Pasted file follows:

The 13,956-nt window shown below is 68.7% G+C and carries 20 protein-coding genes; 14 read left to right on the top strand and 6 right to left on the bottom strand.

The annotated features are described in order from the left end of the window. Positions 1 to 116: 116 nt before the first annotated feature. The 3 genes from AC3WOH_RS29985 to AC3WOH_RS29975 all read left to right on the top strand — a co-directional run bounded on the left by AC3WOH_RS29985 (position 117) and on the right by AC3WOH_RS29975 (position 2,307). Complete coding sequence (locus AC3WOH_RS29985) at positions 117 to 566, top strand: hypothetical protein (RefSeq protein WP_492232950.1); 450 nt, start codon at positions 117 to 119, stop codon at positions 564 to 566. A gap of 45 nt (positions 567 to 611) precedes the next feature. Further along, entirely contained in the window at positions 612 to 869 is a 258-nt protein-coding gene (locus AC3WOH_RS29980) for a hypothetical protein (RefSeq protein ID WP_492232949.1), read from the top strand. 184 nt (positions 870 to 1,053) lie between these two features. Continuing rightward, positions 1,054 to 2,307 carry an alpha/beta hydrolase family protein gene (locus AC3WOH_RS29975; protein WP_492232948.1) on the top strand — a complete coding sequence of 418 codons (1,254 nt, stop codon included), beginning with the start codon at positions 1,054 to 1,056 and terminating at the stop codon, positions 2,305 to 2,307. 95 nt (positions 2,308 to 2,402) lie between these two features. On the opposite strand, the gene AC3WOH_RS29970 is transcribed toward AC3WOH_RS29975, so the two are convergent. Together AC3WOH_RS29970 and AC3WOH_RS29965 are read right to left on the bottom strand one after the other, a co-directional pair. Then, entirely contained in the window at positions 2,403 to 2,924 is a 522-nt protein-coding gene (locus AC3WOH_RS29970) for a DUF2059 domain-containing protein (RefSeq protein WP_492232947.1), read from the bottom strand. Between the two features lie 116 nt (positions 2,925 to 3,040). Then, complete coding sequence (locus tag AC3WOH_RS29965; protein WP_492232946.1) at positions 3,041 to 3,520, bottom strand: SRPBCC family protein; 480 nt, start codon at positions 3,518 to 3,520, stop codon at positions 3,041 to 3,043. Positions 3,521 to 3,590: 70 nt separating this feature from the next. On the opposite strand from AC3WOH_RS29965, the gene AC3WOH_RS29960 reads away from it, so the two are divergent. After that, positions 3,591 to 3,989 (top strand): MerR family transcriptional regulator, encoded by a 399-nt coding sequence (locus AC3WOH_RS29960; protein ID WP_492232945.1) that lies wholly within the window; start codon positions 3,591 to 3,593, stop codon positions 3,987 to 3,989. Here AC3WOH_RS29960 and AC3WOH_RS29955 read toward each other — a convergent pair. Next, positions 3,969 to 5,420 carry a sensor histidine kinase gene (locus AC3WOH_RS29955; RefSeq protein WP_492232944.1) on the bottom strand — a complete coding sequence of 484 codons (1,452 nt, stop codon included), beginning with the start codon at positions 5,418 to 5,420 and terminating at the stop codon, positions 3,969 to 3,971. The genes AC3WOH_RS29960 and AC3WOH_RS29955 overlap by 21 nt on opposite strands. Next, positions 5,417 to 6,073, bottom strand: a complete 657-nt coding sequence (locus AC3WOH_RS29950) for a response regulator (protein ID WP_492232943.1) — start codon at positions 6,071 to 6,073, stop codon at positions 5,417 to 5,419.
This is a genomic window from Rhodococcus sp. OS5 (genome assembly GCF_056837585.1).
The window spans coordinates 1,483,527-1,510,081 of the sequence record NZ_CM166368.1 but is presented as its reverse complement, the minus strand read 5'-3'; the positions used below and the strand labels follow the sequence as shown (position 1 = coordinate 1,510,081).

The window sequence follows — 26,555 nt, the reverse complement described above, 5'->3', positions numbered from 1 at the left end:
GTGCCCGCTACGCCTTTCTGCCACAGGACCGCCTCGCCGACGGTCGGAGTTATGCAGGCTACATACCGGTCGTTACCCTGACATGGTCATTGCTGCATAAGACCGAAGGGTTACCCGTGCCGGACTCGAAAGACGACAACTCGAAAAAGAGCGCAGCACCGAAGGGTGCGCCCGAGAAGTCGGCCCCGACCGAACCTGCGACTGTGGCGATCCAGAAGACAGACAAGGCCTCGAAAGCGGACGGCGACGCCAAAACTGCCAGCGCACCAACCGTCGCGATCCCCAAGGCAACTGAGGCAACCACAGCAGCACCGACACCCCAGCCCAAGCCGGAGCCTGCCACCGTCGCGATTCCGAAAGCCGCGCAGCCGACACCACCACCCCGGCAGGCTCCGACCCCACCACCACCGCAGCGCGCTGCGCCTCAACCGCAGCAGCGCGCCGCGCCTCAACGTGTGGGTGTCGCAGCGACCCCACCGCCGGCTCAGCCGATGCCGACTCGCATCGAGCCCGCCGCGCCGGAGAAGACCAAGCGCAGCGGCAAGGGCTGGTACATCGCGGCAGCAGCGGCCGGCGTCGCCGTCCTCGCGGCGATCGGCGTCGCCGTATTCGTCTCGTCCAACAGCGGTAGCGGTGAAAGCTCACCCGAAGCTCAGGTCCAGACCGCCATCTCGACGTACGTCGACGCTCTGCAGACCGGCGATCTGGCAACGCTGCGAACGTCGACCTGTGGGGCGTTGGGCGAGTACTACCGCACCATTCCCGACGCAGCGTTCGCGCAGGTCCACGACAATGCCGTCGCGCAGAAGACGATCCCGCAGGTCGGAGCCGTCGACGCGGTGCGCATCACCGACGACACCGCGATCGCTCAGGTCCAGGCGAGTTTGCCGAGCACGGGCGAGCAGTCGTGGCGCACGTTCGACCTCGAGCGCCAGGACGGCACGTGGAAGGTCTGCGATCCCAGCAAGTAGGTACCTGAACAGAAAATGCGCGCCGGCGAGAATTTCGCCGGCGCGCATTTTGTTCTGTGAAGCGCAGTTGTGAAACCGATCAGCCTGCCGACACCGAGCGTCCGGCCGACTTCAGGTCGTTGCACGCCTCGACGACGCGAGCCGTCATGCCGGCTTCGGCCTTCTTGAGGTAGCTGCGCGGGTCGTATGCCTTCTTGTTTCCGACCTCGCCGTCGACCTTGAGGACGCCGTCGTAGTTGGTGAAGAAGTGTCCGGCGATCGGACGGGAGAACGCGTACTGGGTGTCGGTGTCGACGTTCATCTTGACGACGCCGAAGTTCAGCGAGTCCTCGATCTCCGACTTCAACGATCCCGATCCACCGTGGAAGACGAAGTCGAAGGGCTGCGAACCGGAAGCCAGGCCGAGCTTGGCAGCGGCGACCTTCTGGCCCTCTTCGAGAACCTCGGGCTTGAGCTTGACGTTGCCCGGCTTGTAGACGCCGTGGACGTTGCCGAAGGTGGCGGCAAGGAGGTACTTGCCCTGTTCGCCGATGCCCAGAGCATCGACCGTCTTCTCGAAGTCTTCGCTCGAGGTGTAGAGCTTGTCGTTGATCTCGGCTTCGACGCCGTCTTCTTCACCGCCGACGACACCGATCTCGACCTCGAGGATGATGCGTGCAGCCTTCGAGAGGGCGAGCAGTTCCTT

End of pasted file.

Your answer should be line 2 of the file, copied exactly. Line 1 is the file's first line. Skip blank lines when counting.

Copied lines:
The annotated features are described in order from the left end of the window. Positions 1 to 116: 116 nt before the first annotated feature. The 3 genes from AC3WOH_RS29985 to AC3WOH_RS29975 all read left to right on the top strand — a co-directional run bounded on the left by AC3WOH_RS29985 (position 117) and on the right by AC3WOH_RS29975 (position 2,307). Complete coding sequence (locus AC3WOH_RS29985) at positions 117 to 566, top strand: hypothetical protein (RefSeq protein WP_492232950.1); 450 nt, start codon at positions 117 to 119, stop codon at positions 564 to 566. A gap of 45 nt (positions 567 to 611) precedes the next feature. Further along, entirely contained in the window at positions 612 to 869 is a 258-nt protein-coding gene (locus AC3WOH_RS29980) for a hypothetical protein (RefSeq protein ID WP_492232949.1), read from the top strand. 184 nt (positions 870 to 1,053) lie between these two features. Continuing rightward, positions 1,054 to 2,307 carry an alpha/beta hydrolase family protein gene (locus AC3WOH_RS29975; protein WP_492232948.1) on the top strand — a complete coding sequence of 418 codons (1,254 nt, stop codon included), beginning with the start codon at positions 1,054 to 1,056 and terminating at the stop codon, positions 2,305 to 2,307. 95 nt (positions 2,308 to 2,402) lie between these two features. On the opposite strand, the gene AC3WOH_RS29970 is transcribed toward AC3WOH_RS29975, so the two are convergent. Together AC3WOH_RS29970 and AC3WOH_RS29965 are read right to left on the bottom strand one after the other, a co-directional pair. Then, entirely contained in the window at positions 2,403 to 2,924 is a 522-nt protein-coding gene (locus AC3WOH_RS29970) for a DUF2059 domain-containing protein (RefSeq protein WP_492232947.1), read from the bottom strand. Between the two features lie 116 nt (positions 2,925 to 3,040). Then, complete coding sequence (locus tag AC3WOH_RS29965; protein WP_492232946.1) at positions 3,041 to 3,520, bottom strand: SRPBCC family protein; 480 nt, start codon at positions 3,518 to 3,520, stop codon at positions 3,041 to 3,043. Positions 3,521 to 3,590: 70 nt separating this feature from the next. On the opposite strand from AC3WOH_RS29965, the gene AC3WOH_RS29960 reads away from it, so the two are divergent. After that, positions 3,591 to 3,989 (top strand): MerR family transcriptional regulator, encoded by a 399-nt coding sequence (locus AC3WOH_RS29960; protein ID WP_492232945.1) that lies wholly within the window; start codon positions 3,591 to 3,593, stop codon positions 3,987 to 3,989. Here AC3WOH_RS29960 and AC3WOH_RS29955 read toward each other — a convergent pair. Next, positions 3,969 to 5,420 carry a sensor histidine kinase gene (locus AC3WOH_RS29955; RefSeq protein WP_492232944.1) on the bottom strand — a complete coding sequence of 484 codons (1,452 nt, stop codon included), beginning with the start codon at positions 5,418 to 5,420 and terminating at the stop codon, positions 3,969 to 3,971. The genes AC3WOH_RS29960 and AC3WOH_RS29955 overlap by 21 nt on opposite strands. Next, positions 5,417 to 6,073, bottom strand: a complete 657-nt coding sequence (locus AC3WOH_RS29950) for a response regulator (protein ID WP_492232943.1) — start codon at positions 6,071 to 6,073, stop codon at positions 5,417 to 5,419.